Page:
Validation of Viral Safety of Recombinant Proteins

Presented by Franz Nothelfer

Franz Nothelfer is associate director of protein science at Boehringer Ingelheim Pharma, Germany.

Cheap, effective, and highly focused tools for the elimination of viruses from recombinant cells are always much in demand because of their wide spread use in the production of biologic drugs. In this presentation on viral safety aspects in downstream development of recombinant proteins, Nothelfer introduced the topic by discussing some general rules for comprehensive evaluation of this complex issue. He stated that validation of virus reduction should be performed before the onset of clinical trials. At least two orthogonal steps should be assessed. The reproducibility of an effective virus reduction step should be demonstrated by at least two independent experiments. Virus reduction studies should include both an enveloped and a small nonenveloped virus (preferably a parvovirus). If cells containing endogenous retroviruses or retrovirus-like particles are used in the protocol, then a specific model virus (such as a murine leukemia virus) should be used to validate the inactivation/removal of viruses to demonstrate full clearance of particles present in the unprocessed bulk.

In this context the term orthogonal, as it relates to process development, is generally understood to mean that multistep purification procedures should use separation mechanisms that are distinct from one another.

Nothelfer discussed his team’s work on different orthogonal steps used in the downstream process for removing viruses. One approach is the inactivation of enveloped viruses at low pH value or through the use of detergents such as Triton X100. An alternative line of attack for the removal of small viruses is the use of a filter with a 20-nm pore size.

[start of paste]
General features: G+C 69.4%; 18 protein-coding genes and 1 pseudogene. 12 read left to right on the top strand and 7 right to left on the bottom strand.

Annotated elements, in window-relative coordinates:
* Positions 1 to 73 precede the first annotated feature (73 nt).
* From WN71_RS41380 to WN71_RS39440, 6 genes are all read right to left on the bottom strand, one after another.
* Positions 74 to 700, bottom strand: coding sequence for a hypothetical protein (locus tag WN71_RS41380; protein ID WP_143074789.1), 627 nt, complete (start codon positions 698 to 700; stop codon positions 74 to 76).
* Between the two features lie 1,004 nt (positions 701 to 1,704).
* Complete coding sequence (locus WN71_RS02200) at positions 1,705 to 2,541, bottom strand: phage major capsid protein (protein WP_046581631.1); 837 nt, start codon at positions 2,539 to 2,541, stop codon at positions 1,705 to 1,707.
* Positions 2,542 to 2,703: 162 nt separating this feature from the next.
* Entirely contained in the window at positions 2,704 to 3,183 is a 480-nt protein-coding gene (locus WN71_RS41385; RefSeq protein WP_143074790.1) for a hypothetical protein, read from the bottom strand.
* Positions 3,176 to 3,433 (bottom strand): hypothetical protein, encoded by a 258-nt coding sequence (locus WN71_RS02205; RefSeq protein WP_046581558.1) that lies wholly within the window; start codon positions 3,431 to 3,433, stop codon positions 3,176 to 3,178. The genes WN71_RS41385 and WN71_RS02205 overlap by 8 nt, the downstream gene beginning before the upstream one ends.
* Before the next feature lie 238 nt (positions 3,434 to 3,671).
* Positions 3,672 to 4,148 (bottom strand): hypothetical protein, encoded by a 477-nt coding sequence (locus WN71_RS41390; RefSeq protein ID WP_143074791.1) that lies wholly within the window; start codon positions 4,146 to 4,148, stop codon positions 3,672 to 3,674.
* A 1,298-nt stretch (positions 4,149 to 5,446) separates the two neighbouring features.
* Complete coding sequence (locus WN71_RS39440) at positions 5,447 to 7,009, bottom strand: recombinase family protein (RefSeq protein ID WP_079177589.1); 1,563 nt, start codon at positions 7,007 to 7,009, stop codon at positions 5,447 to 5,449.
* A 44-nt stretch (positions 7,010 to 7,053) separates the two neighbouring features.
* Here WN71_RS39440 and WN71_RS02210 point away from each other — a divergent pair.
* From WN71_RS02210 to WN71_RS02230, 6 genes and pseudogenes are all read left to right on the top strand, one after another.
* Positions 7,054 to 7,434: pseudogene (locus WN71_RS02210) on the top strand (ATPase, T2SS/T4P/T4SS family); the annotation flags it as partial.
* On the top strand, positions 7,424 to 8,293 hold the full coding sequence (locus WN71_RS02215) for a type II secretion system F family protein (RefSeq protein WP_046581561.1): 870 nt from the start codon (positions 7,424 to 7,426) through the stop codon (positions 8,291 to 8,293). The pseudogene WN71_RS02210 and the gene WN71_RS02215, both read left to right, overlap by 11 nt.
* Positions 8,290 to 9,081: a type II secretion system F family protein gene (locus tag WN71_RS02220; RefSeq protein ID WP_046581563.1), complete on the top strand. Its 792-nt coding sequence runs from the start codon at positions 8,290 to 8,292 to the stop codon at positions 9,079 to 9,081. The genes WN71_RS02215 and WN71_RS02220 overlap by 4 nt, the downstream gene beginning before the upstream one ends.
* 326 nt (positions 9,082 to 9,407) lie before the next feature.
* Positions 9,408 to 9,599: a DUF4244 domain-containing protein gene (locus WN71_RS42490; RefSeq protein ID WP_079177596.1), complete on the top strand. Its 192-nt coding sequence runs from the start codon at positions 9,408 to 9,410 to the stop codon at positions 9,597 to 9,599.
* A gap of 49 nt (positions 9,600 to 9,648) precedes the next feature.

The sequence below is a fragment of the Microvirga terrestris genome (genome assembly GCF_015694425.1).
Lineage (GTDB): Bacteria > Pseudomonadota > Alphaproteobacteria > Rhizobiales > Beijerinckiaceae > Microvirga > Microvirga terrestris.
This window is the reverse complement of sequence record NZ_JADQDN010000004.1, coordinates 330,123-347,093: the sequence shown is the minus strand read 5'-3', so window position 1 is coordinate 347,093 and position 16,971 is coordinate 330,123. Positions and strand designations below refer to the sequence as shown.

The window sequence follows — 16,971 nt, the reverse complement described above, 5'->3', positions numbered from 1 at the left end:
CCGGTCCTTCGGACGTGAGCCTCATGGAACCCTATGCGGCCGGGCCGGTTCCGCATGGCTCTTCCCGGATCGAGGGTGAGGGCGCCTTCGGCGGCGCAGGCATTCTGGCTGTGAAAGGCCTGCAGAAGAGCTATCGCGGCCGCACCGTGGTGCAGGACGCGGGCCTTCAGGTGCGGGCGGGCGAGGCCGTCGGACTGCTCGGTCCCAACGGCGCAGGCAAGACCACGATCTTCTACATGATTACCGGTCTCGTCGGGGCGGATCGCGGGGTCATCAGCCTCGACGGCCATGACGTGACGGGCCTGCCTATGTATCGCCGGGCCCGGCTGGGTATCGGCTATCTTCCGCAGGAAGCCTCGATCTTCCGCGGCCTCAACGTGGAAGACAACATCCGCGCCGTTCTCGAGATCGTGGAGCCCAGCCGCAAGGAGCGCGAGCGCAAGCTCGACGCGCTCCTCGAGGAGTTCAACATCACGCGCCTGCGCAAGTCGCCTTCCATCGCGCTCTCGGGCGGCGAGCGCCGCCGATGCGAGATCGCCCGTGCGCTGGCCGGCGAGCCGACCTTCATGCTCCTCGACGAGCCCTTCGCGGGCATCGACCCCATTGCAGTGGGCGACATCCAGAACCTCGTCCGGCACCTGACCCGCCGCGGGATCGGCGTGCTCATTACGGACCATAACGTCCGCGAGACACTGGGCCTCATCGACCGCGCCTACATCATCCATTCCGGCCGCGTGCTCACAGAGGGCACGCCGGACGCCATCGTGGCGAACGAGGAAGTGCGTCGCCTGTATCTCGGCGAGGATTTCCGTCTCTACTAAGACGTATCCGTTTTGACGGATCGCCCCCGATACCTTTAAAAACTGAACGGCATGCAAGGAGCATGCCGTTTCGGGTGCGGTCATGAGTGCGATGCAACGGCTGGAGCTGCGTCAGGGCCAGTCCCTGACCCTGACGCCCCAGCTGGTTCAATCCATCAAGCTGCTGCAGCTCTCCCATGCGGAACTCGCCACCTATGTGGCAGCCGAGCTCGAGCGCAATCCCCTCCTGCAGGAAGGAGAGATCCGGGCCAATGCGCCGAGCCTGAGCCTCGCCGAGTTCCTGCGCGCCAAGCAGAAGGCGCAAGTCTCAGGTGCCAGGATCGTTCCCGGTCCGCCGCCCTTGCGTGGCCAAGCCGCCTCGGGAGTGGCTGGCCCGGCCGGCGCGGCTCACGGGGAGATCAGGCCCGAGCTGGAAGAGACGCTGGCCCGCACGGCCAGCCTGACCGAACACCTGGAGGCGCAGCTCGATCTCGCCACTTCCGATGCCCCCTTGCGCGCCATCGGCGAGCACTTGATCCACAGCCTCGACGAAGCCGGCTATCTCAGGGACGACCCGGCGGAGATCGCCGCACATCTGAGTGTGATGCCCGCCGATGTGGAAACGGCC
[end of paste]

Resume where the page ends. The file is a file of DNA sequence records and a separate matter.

Figure 1: Platform processes for monoclonal antibodies (MAbs); AEX = anion-exchange chromatography; CEX = cation-exchange chromatography; UF/DF = ultra/diafiltration

Low pH treatment was found to be extremely effective for removing enveloped viruses in a model system. It was determined that sodium acetate buffer inactivates MuLV (murine leukemia virus) completely at pH values <pH 3.9 and in sodium citrate buffer at a pH value of 3.3. However, inactivation at higher pH values was more difficult to predict for the citrate buffer system.

Nothelfer noted the following guidelines for recombinant protein purification: The downstream process for a recombinant protein should be able to eliminate more virus than is estimated to be present in a single dose equivalent of unprocessed bulk material. And low pH treatment, virus filtration, and anionexchange chromatography are favored because they represent robust virus removal steps in a MAb purification process.

It should be recognized that the downstream treatment for a recombinant protein should be able to eliminate substantially more virus than is estimated to be present in a single-dose equivalent of unprocessed bulk. Before the development of a downstream process of a recombinant protein, the process steps have to be evaluated as potential virus removal steps.

It is essential that these guidelines be followed precisely, because an inadequate viral safety program may cause a substantial delay of clinical studies and approval of a marketable product. For blockbuster biologic drugs, that could result in losses running to millions of euros per day.